Web Services


Java™ 2 Primer Plus
By Steven Haines, Steve Potts

Table of Contents
Chapter 26.  Web Architecture

The newest addition to the Web architecture field is called the Web service, or more commonly, Web services. Web services differ from other Web applications in that they normally expect to be called by another program and not by a human with a browser.

The impact of this seemingly small detail is huge. When a human is looking at a Web site, he can understand what the page is trying to convey, even if the page is formatted in one of twenty different ways. Programs, on the other hand, are very picky about the kind of data that they can accept and the manner in which it must be formatted.

Web services are the logical outgrowth of the concept of XML documents. These documents give us a way to communicate complex data in plain text. This plain text works well with the Internet, because HTTP is a plain-text protocol. In addition, many firewalls are programmed to let HTTP through removing a huge hurdle to acceptance.

Web services requests are formatted in a dialect of XML called Simple Object Access Protocol (SOAP). This format enables one programmer to create an XML document and ship it to another computer for execution.

Humans are also able to find out what Web sites are available to them by using their eyes, their voices, and their ears. Programs, on the other hand, are not as flexible. They need a way of finding out what services are available to them, and they can do this by using a Registry that has been created using the Universal Description, Discovery, and Integration (UDDI) format.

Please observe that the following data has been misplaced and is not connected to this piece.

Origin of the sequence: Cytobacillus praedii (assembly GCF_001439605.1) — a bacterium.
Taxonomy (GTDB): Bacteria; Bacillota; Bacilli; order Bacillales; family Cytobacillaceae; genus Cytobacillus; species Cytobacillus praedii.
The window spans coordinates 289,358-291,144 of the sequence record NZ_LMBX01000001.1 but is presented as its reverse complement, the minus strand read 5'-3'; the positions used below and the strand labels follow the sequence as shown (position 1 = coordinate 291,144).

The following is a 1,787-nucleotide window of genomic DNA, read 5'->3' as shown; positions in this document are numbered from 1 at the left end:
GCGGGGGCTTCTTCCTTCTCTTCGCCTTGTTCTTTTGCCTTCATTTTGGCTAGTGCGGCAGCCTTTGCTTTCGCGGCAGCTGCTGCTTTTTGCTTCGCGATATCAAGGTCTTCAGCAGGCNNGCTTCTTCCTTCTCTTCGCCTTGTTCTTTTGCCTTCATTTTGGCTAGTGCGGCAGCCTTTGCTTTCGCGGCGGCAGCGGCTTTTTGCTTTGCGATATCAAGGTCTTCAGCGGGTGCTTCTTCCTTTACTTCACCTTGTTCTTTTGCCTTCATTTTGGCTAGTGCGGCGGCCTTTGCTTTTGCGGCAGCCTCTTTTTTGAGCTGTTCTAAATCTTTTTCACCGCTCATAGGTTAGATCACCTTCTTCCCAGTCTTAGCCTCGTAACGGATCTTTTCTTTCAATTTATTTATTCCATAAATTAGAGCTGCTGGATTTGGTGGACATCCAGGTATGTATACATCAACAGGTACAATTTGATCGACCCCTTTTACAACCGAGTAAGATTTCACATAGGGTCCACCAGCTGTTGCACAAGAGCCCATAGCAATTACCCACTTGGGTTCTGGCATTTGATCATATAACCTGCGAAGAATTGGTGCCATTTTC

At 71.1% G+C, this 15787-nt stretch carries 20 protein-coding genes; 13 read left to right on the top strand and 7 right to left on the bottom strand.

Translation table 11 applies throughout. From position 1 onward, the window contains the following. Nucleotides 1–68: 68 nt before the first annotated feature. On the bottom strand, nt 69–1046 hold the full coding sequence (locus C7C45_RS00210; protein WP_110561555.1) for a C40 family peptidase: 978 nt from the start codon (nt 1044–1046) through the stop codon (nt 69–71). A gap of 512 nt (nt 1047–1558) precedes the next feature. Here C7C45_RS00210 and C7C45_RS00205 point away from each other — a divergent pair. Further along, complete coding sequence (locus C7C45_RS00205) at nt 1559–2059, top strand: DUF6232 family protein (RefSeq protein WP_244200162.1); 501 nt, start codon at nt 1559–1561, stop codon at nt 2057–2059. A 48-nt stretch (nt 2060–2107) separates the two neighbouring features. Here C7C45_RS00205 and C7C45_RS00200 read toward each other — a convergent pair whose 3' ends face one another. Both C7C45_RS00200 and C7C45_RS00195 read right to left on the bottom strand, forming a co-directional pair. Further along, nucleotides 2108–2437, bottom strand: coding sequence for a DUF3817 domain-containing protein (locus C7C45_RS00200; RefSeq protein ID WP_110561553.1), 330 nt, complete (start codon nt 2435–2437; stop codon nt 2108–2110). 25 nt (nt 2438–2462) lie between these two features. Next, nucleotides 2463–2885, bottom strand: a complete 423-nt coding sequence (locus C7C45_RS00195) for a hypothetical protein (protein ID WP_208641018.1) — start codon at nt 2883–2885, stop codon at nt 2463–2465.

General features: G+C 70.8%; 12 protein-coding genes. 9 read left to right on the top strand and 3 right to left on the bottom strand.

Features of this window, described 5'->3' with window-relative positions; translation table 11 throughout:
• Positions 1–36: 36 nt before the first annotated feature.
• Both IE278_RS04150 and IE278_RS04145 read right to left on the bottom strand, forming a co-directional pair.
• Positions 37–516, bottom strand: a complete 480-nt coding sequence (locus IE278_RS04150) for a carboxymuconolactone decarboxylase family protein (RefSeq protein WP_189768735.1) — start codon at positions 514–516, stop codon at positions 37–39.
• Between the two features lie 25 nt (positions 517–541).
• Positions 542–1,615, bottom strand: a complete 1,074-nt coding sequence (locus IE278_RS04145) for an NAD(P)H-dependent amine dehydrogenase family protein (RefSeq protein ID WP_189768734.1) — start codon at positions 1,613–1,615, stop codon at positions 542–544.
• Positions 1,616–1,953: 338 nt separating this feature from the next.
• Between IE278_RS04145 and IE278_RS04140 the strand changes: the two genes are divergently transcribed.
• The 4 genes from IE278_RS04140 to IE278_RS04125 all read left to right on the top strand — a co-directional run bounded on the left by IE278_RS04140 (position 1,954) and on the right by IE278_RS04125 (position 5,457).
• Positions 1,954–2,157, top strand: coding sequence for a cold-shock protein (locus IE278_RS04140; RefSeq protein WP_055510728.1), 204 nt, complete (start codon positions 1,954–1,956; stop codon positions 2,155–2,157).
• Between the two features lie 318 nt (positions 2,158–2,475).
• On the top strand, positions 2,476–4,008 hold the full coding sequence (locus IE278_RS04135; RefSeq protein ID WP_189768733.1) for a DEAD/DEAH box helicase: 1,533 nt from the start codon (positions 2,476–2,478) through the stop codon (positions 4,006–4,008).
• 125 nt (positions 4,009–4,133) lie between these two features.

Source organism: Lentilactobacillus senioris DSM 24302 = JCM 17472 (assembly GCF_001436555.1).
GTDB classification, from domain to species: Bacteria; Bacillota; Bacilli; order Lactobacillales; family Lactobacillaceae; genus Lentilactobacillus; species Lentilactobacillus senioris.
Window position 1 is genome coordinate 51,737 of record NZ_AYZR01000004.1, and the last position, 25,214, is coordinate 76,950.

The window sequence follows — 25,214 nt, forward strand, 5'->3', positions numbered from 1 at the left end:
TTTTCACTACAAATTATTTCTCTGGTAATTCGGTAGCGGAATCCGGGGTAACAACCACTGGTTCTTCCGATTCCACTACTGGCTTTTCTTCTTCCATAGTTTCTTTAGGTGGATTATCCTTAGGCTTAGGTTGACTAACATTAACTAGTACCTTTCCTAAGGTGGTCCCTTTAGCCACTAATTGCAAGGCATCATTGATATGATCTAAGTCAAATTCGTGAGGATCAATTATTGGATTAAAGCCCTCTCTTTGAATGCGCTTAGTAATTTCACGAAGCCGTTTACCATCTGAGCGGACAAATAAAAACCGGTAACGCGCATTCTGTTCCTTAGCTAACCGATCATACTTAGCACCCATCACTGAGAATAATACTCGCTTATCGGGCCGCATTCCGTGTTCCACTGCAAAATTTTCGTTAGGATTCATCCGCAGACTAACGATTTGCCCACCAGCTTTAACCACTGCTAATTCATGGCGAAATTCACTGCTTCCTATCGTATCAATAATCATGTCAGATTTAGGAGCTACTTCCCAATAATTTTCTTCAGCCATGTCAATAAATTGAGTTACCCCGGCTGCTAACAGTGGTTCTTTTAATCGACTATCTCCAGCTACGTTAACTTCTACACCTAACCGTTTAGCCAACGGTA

These registries form a universal repository of all the services companies, governments, and individuals are willing to allow your program to use, either free, or for a fee.

Other uses for the UDDI are the creation of a private repository. A private repository provides a place for a closed group to find out about Web services that are available inside the company or organization itself.

Humans are also able to connect to Web sites using simple URLs. Programs need more security and also more details when connecting to a Web service. What commands are legal to send? What protocols (HTTP, FTP, JMS, and so on) options does my program have? (With the human Web, the answer is normally HTTP.) Another XML document, the Web service Description Language (WSDL) document provides this information. Figure 26.10 shows how Web services can use the same layers as human Web sites use.

Figure 26.10. Web services are Web sites designed to be used by other programs.


Notice that both the client and the server look like ordinary Web application components to the other layers in the model. Figure 26.11 shows the relationship between each of the three main components of the Web services architecture.

Figure 26.11. Web services send SOAP messages to each other after communication is established.


If the WSDL is already in the possession of the client, no call to the UDDI Registry needs to take place.

The Web services architecture fits into the MVC architecture with the exception that there is not always a View layer present. In some ways, the SOAP messages take the place of the View layer, but it would be a stretch to call them the View. The other layers are in play, however, as shown in Figure 26.12.

Figure 26.12. Web services can also be represented by the MVC architecture.


The diagram shows simple Java Classes as the implementation as Java classes. In reality, these classes could be servlets or EJBs. In fact, the Web services can be written in any language that can handle the reading and writing of text because XML is a text-based language.


    Java 2 Primer Plus
    Java 2 Primer Plus
    ISBN: 0672324156
    EAN: 2147483647
    Year: 2001
    Pages: 332

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